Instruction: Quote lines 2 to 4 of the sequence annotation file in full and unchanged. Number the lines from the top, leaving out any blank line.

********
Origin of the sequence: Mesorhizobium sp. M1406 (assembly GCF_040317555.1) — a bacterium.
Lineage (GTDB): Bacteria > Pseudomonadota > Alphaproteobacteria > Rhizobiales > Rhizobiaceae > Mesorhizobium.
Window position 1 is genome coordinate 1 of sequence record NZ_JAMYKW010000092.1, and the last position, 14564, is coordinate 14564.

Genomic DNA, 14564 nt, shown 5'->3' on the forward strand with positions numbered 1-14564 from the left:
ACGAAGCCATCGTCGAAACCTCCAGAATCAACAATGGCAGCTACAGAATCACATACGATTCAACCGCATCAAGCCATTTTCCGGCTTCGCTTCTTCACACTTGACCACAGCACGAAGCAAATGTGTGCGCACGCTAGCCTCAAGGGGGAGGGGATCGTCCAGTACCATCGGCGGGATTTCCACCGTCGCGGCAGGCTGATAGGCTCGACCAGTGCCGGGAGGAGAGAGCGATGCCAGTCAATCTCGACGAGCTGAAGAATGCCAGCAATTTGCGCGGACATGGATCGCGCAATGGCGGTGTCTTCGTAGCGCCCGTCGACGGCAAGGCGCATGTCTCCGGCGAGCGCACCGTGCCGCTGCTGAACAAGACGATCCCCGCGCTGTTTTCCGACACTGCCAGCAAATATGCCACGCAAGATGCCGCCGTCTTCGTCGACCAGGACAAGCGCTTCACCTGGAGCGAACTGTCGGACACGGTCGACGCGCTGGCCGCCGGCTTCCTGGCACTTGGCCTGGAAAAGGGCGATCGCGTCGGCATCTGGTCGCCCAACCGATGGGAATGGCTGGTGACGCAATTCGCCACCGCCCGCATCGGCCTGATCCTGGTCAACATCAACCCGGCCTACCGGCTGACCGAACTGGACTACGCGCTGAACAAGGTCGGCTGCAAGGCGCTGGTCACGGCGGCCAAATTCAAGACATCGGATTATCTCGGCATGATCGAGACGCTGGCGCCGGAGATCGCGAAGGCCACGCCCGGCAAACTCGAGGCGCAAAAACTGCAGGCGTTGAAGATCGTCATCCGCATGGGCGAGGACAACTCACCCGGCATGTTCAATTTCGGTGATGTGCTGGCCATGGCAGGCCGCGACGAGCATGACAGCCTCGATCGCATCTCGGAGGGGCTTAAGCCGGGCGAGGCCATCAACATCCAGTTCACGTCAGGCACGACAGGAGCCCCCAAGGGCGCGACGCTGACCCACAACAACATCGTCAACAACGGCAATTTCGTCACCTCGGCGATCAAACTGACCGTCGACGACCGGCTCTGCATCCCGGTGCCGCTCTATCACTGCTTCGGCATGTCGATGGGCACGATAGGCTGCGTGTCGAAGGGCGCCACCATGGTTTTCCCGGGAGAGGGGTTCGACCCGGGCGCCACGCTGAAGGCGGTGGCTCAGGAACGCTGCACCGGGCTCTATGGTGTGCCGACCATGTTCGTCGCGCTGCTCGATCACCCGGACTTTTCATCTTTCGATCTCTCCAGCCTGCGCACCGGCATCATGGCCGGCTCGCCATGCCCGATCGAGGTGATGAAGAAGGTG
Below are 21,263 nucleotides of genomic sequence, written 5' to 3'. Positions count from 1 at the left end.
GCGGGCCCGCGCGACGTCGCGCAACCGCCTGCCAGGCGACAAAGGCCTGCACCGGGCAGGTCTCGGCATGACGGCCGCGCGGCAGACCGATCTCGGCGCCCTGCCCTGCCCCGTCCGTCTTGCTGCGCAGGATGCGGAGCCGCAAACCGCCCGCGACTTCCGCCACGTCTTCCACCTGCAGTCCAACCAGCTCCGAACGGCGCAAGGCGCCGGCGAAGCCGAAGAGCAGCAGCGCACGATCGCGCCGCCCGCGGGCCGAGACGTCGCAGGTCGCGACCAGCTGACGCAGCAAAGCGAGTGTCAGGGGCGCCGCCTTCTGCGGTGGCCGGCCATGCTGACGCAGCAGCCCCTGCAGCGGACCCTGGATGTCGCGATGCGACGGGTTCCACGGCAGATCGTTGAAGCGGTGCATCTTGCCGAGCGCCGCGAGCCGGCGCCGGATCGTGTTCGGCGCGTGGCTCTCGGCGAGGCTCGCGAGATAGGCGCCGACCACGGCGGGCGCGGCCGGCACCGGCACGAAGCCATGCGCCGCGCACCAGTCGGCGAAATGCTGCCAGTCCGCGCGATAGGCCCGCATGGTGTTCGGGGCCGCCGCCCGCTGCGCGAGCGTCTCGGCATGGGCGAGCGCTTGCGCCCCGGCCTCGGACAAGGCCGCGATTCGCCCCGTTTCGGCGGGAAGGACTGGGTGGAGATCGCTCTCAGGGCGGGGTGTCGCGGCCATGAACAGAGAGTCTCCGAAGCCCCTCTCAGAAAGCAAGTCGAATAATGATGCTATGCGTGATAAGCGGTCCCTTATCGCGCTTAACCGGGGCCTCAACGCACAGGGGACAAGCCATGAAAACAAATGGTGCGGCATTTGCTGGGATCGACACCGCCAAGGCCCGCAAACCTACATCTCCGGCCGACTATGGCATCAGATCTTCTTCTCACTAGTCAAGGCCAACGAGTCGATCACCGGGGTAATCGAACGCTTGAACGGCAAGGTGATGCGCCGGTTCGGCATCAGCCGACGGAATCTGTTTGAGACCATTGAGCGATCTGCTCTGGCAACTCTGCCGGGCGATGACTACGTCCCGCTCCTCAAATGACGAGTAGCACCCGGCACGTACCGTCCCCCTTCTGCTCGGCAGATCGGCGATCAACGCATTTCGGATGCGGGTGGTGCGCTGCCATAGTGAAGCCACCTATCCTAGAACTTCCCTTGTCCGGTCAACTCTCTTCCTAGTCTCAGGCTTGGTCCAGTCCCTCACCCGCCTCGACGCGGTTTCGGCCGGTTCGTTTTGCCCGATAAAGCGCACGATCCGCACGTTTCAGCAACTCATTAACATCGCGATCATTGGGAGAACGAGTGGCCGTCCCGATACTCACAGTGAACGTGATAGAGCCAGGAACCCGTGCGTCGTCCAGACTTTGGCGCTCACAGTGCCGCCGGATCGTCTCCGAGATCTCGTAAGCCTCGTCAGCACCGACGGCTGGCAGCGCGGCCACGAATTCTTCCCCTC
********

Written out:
Lineage (GTDB): Bacteria > Pseudomonadota > Alphaproteobacteria > Rhizobiales > Rhizobiaceae > Mesorhizobium.
Window position 1 is genome coordinate 1 of sequence record NZ_JAMYKW010000092.1, and the last position, 14564, is coordinate 14564.

Genomic DNA, 14564 nt, shown 5'->3' on the forward strand with positions numbered 1-14564 from the left: